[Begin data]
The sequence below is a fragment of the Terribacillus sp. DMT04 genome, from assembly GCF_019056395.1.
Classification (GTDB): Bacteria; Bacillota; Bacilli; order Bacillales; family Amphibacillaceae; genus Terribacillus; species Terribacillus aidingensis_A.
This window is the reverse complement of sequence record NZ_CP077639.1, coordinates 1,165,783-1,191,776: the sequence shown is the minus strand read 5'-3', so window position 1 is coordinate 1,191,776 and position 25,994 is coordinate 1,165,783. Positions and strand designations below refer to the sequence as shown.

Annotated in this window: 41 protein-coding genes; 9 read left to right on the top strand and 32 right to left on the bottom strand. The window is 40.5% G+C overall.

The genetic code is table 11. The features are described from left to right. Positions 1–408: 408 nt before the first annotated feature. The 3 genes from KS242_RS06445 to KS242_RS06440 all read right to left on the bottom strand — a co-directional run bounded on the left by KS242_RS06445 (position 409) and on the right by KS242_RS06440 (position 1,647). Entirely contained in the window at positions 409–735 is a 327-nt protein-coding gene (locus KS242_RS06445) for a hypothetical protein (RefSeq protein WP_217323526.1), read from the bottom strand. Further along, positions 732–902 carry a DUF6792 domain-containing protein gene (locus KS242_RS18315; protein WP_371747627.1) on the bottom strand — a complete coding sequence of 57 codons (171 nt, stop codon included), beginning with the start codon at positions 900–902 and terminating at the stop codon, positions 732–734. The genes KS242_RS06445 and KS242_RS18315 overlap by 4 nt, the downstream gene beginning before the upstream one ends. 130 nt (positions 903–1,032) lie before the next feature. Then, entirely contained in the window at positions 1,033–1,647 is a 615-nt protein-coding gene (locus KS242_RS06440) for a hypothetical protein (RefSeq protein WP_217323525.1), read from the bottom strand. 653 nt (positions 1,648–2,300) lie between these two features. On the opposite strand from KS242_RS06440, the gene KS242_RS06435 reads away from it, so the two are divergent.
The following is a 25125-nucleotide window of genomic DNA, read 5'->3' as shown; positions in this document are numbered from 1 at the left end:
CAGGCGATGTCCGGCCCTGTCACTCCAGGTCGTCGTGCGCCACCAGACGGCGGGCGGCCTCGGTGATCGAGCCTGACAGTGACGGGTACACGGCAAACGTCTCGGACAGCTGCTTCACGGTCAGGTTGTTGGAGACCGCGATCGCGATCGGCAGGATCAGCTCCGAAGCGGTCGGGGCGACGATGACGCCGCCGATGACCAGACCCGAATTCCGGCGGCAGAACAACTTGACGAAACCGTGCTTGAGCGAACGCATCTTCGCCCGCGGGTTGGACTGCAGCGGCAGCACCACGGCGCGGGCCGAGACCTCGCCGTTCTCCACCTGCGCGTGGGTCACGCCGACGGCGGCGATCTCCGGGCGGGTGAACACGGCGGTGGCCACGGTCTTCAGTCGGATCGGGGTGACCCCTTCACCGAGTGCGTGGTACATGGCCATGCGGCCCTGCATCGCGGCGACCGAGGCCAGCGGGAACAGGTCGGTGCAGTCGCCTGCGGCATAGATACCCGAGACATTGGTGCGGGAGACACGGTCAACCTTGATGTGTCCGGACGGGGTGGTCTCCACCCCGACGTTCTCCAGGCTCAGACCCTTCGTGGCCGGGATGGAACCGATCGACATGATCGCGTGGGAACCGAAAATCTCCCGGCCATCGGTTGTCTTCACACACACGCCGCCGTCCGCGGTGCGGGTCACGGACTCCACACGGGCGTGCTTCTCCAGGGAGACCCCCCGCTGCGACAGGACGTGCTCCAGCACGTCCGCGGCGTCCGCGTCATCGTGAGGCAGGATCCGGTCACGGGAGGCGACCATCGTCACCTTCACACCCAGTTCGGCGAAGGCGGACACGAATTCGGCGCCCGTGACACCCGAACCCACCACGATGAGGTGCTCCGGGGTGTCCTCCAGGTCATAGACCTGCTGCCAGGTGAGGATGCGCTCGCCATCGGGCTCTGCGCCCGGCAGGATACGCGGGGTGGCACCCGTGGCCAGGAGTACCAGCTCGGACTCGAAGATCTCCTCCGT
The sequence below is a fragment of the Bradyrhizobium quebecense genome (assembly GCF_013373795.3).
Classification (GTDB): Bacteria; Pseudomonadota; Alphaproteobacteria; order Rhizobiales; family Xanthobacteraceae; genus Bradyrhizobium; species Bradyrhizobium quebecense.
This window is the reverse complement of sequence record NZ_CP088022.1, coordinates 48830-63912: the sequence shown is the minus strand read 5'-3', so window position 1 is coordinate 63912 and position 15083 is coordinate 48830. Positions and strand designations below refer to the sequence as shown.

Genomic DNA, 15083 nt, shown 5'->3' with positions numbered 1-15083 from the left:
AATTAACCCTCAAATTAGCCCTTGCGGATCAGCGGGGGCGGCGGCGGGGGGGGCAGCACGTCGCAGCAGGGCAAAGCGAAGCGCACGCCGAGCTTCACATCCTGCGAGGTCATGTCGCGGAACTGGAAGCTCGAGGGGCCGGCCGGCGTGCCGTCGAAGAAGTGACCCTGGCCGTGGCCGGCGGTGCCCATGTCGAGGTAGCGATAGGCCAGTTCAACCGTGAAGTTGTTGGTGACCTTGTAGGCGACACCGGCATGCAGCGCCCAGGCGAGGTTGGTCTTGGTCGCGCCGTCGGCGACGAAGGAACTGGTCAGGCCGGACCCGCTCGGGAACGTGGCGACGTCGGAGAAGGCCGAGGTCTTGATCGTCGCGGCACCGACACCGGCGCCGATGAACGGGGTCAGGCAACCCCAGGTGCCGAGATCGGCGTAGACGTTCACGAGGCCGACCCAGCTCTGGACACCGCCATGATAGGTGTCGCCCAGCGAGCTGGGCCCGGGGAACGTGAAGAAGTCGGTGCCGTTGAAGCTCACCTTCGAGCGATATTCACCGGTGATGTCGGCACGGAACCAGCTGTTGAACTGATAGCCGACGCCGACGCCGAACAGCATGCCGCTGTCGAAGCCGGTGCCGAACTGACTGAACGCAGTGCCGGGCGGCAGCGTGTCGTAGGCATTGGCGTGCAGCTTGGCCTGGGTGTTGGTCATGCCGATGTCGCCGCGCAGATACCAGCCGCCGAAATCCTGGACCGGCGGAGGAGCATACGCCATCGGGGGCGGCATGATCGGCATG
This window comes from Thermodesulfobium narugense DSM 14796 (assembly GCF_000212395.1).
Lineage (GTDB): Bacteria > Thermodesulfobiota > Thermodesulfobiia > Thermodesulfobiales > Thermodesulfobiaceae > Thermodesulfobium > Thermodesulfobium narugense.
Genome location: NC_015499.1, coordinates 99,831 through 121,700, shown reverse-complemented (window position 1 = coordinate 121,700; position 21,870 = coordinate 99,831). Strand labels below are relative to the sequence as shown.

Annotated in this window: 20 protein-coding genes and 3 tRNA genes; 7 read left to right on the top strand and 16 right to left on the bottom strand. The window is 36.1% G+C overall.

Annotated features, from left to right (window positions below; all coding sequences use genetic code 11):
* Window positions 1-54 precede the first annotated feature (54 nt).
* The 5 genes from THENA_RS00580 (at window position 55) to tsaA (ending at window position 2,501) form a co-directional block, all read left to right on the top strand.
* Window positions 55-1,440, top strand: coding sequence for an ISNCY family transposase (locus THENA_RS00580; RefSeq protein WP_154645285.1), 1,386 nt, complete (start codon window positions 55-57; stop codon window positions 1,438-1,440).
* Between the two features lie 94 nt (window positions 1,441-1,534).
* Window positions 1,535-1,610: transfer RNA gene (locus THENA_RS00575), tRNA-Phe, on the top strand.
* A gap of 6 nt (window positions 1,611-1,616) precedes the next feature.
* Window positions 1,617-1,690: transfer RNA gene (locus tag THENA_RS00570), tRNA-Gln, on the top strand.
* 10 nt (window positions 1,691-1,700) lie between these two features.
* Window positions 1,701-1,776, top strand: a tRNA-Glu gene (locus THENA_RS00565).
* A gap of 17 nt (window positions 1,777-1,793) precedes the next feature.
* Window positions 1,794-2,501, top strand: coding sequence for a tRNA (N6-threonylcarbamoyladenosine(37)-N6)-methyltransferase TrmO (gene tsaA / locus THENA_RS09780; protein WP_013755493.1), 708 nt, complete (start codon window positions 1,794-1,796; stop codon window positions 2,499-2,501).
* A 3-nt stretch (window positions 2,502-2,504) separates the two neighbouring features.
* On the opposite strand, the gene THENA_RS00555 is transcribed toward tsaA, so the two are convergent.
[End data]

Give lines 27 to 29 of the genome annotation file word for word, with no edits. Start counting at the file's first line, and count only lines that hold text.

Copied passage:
* A gap of 17 nt (window positions 1,777-1,793) precedes the next feature.
* Window positions 1,794-2,501, top strand: coding sequence for a tRNA (N6-threonylcarbamoyladenosine(37)-N6)-methyltransferase TrmO (gene tsaA / locus THENA_RS09780; protein WP_013755493.1), 708 nt, complete (start codon window positions 1,794-1,796; stop codon window positions 2,499-2,501).
* A 3-nt stretch (window positions 2,502-2,504) separates the two neighbouring features.